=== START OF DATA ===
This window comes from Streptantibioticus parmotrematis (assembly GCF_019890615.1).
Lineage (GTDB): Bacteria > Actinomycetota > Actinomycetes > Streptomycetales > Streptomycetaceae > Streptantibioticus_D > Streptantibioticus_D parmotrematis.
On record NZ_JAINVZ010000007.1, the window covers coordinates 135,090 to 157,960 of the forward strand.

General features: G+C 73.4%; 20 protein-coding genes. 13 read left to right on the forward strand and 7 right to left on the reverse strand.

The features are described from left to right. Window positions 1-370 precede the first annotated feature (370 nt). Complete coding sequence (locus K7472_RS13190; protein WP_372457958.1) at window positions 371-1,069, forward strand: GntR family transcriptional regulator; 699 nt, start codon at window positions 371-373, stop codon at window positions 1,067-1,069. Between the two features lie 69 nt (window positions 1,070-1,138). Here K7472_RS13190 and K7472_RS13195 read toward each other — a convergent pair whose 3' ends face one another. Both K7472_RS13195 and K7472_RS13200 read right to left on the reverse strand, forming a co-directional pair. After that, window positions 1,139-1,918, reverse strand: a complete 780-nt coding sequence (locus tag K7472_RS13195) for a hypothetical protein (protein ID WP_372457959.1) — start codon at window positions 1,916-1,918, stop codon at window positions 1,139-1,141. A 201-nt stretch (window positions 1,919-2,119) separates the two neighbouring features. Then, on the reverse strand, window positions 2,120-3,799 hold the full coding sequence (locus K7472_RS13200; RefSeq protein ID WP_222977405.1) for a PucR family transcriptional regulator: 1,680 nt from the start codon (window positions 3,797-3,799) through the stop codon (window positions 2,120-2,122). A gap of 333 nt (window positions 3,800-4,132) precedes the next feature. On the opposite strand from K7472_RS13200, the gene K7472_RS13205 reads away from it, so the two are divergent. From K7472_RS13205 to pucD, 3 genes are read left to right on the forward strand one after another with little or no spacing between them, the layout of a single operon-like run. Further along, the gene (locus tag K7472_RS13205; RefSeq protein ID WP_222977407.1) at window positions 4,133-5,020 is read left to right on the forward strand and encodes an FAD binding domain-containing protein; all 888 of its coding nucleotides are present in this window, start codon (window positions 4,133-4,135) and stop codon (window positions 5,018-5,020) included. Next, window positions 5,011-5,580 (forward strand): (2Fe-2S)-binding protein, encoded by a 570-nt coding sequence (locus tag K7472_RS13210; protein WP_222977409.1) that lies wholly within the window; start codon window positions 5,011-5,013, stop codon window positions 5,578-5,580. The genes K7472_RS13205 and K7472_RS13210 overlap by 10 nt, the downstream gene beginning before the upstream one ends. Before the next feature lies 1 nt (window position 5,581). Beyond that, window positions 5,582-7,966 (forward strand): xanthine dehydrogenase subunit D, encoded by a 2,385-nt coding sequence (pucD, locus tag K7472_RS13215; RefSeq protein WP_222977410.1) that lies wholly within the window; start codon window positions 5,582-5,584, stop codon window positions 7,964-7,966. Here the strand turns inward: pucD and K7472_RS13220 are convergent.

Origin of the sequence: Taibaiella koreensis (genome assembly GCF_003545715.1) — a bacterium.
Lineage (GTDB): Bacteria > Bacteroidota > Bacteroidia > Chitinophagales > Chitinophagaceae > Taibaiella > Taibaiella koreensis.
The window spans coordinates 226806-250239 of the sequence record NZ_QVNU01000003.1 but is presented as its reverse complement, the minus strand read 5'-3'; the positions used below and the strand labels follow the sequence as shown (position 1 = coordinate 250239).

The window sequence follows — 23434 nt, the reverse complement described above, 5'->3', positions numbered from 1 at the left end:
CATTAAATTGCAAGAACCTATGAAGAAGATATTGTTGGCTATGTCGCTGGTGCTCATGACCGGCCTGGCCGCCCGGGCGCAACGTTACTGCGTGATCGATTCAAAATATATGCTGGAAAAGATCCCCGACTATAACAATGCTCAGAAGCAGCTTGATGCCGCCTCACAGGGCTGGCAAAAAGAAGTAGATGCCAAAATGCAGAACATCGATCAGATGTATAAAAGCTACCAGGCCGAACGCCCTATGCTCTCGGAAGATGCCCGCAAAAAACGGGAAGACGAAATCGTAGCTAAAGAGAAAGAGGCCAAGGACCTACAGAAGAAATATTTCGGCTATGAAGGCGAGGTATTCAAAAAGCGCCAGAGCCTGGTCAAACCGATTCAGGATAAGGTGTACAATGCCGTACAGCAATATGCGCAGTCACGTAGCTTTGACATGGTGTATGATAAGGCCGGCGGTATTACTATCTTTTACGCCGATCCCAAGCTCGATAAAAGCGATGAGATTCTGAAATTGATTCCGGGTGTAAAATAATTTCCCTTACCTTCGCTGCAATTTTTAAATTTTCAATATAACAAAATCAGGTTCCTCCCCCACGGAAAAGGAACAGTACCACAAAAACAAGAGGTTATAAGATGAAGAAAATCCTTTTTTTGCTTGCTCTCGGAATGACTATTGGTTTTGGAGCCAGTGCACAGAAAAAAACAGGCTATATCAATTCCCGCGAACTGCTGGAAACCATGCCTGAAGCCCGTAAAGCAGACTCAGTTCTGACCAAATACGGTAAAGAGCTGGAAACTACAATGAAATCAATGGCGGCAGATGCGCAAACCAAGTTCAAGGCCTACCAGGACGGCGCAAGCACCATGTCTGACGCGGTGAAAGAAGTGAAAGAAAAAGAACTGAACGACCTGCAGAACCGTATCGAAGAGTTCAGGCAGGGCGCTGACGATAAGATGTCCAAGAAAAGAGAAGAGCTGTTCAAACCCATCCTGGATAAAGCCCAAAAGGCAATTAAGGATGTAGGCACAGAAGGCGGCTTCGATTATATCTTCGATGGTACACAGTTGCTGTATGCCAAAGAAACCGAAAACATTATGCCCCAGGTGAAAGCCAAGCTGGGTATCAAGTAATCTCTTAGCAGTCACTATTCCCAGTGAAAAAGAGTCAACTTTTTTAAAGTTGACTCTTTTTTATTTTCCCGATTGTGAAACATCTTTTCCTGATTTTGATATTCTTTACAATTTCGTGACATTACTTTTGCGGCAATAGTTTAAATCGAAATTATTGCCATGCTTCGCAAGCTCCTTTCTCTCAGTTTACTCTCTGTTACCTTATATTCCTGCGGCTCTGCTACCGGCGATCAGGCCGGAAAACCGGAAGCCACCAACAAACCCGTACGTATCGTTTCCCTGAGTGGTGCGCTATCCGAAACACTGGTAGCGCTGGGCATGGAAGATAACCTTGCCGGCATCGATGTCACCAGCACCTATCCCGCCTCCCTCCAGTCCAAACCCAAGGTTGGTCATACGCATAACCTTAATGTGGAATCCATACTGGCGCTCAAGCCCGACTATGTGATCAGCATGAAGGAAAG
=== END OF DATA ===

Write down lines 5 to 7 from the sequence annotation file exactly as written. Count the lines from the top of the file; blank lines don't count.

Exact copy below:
The features are described from left to right. Window positions 1-370 precede the first annotated feature (370 nt). Complete coding sequence (locus K7472_RS13190; protein WP_372457958.1) at window positions 371-1,069, forward strand: GntR family transcriptional regulator; 699 nt, start codon at window positions 371-373, stop codon at window positions 1,067-1,069. Between the two features lie 69 nt (window positions 1,070-1,138). Here K7472_RS13190 and K7472_RS13195 read toward each other — a convergent pair whose 3' ends face one another. Both K7472_RS13195 and K7472_RS13200 read right to left on the reverse strand, forming a co-directional pair. After that, window positions 1,139-1,918, reverse strand: a complete 780-nt coding sequence (locus tag K7472_RS13195) for a hypothetical protein (protein ID WP_372457959.1) — start codon at window positions 1,916-1,918, stop codon at window positions 1,139-1,141. A 201-nt stretch (window positions 1,919-2,119) separates the two neighbouring features. Then, on the reverse strand, window positions 2,120-3,799 hold the full coding sequence (locus K7472_RS13200; RefSeq protein ID WP_222977405.1) for a PucR family transcriptional regulator: 1,680 nt from the start codon (window positions 3,797-3,799) through the stop codon (window positions 2,120-2,122). A gap of 333 nt (window positions 3,800-4,132) precedes the next feature. On the opposite strand from K7472_RS13200, the gene K7472_RS13205 reads away from it, so the two are divergent. From K7472_RS13205 to pucD, 3 genes are read left to right on the forward strand one after another with little or no spacing between them, the layout of a single operon-like run. Further along, the gene (locus tag K7472_RS13205; RefSeq protein ID WP_222977407.1) at window positions 4,133-5,020 is read left to right on the forward strand and encodes an FAD binding domain-containing protein; all 888 of its coding nucleotides are present in this window, start codon (window positions 4,133-4,135) and stop codon (window positions 5,018-5,020) included. Next, window positions 5,011-5,580 (forward strand): (2Fe-2S)-binding protein, encoded by a 570-nt coding sequence (locus tag K7472_RS13210; protein WP_222977409.1) that lies wholly within the window; start codon window positions 5,011-5,013, stop codon window positions 5,578-5,580. The genes K7472_RS13205 and K7472_RS13210 overlap by 10 nt, the downstream gene beginning before the upstream one ends. Before the next feature lies 1 nt (window position 5,581). Beyond that, window positions 5,582-7,966 (forward strand): xanthine dehydrogenase subunit D, encoded by a 2,385-nt coding sequence (pucD, locus tag K7472_RS13215; RefSeq protein WP_222977410.1) that lies wholly within the window; start codon window positions 5,582-5,584, stop codon window positions 7,964-7,966. Here the strand turns inward: pucD and K7472_RS13220 are convergent.

Origin of the sequence: Taibaiella koreensis (genome assembly GCF_003545715.1) — a bacterium.
Lineage (GTDB): Bacteria > Bacteroidota > Bacteroidia > Chitinophagales > Chitinophagaceae > Taibaiella > Taibaiella koreensis.